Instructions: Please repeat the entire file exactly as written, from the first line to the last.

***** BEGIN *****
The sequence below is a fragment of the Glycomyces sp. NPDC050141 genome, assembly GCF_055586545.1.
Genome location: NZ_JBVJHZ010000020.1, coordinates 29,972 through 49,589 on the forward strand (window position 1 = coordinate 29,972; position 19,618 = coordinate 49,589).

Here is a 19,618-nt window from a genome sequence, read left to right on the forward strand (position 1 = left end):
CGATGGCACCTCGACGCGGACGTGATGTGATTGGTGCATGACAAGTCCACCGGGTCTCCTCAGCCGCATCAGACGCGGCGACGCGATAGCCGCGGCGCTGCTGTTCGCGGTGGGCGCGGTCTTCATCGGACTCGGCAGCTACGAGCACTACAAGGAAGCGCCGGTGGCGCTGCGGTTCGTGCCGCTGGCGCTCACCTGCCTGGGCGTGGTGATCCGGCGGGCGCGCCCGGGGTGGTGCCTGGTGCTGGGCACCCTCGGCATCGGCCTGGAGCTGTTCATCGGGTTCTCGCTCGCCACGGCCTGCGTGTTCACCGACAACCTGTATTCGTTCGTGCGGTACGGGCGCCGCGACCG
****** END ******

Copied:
The sequence below is a fragment of the Glycomyces sp. NPDC050141 genome, assembly GCF_055586545.1.
Genome location: NZ_JBVJHZ010000020.1, coordinates 29,972 through 49,589 on the forward strand (window position 1 = coordinate 29,972; position 19,618 = coordinate 49,589).

Here is a 19,618-nt window from a genome sequence, read left to right on the forward strand (position 1 = left end):
CGATGGCACCTCGACGCGGACGTGATGTGATTGGTGCATGACAAGTCCACCGGGTCTCCTCAGCCGCATCAGACGCGGCGACGCGATAGCCGCGGCGCTGCTGTTCGCGGTGGGCGCGGTCTTCATCGGACTCGGCAGCTACGAGCACTACAAGGAAGCGCCGGTGGCGCTGCGGTTCGTGCCGCTGGCGCTCACCTGCCTGGGCGTGGTGATCCGGCGGGCGCGCCCGGGGTGGTGCCTGGTGCTGGGCACCCTCGGCATCGGCCTGGAGCTGTTCATCGGGTTCTCGCTCGCCACGGCCTGCGTGTTCACCGACAACCTGTATTCGTTCGTGCGGTACGGGCGCCGCGACCG